Synecdoche, New York is a grand variation on Kaufman's favorite themes—dealing with regrets, grasping to recapture the past, wanting to be someone else. It's about the desperate need to capture the passing time, and the havoc it wreaks on relationships. These people are struggling to somehow deal with their memories and failed relationships, either to move forward (for Hazel) or hang onto a memory of a past life (for Cotard). Synecdoche is about trying to recreate moments by recreating situations, which nevertheless lack something of the original. Not coincidentally, "synecdoche"—pronounced "sih-NECK-doh-kee," which sounds almost the same as "Schenectady"—is a term that refers to a figure of speech in which a part is used to refer to the whole (for instance, "the boards" for "the stage"), or vice versa. Cotard uses part of his life (theater) to substitute for the whole, which has spiraled far beyond his control.
But to say all that makes it sound like a bogglingly tedious Kaufman passion project. On the contrary: Synecdoche, while sprawling, messy, and sometimes even infuriating, is endowed with enough quirk, wit, and humanity to keep you fully pulled into Cotard's theater of the truly absurd. This is a rich cast, made up of most of today's best art-house screen talent, with a steady stream of brilliant actresses (Morton, Keen, Williams, Wiest, and many others) and Hoffman at the helm, who is indisputably one of the greatest actors of our time. And as we recognize in Cotard our own desires to go back and fix what went wrong, his struggle, waste, fears, and longings break our hearts.
At its core, Synecdoche, New York is a brilliant, gut-wrenching plunge into the painful work of facing the decisions we make and choosing to either continue onward, or live in regret. It's a powerful reminder that the choices we make each day matter—not just in our own lives, but in the lives of those around us. Those looking for some light entertainment to go along with their popcorn will likely come away frustrated, but those who are willing to take the plunge will find plenty to chew on for a long time.Discussion starters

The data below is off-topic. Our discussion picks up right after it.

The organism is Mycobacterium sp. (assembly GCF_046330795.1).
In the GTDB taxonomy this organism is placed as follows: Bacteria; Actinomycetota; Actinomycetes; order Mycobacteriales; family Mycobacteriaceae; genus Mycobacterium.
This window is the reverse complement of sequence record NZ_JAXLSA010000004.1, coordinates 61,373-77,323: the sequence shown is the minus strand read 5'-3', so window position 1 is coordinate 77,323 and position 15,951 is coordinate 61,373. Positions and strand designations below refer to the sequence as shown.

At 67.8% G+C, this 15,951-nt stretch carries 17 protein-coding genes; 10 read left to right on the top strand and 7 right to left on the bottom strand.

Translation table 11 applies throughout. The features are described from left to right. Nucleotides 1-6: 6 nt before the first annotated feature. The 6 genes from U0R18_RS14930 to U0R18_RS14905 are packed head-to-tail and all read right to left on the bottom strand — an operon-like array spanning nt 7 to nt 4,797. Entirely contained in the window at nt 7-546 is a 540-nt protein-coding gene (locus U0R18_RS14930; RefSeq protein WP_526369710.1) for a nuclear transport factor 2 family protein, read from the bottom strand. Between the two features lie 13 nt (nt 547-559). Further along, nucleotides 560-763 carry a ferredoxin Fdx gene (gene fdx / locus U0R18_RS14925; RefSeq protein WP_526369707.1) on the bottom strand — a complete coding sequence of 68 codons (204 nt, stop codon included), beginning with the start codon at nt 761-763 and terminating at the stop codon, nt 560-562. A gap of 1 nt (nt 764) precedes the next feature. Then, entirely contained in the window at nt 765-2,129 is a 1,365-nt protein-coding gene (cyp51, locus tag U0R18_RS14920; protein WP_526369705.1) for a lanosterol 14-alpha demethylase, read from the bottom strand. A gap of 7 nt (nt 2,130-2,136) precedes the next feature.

- This film is all about attempting to re-seize the day, to capture time that has already passed for introspection and examination, with ludicrous consequences. Have you ever found yourself becoming overly analytical of your own life? What effect did that have on those around you?
- What significance does Cotard's physical decline at the beginning of the movie—in autumn—have for the rest of the film?
- What do 1 John 1:9 and Psalm 103:12 have to say about regretting the failures in our past?
The Family CornerFor parents to consider
Synecdoche, New York is rated R for language and some sexual content/nudity. It includes pervasive bad language and a several scenes of female frontal nudity, including one in a seedy peep show. Cotard's slow physical decline includes some "gross-out" moments.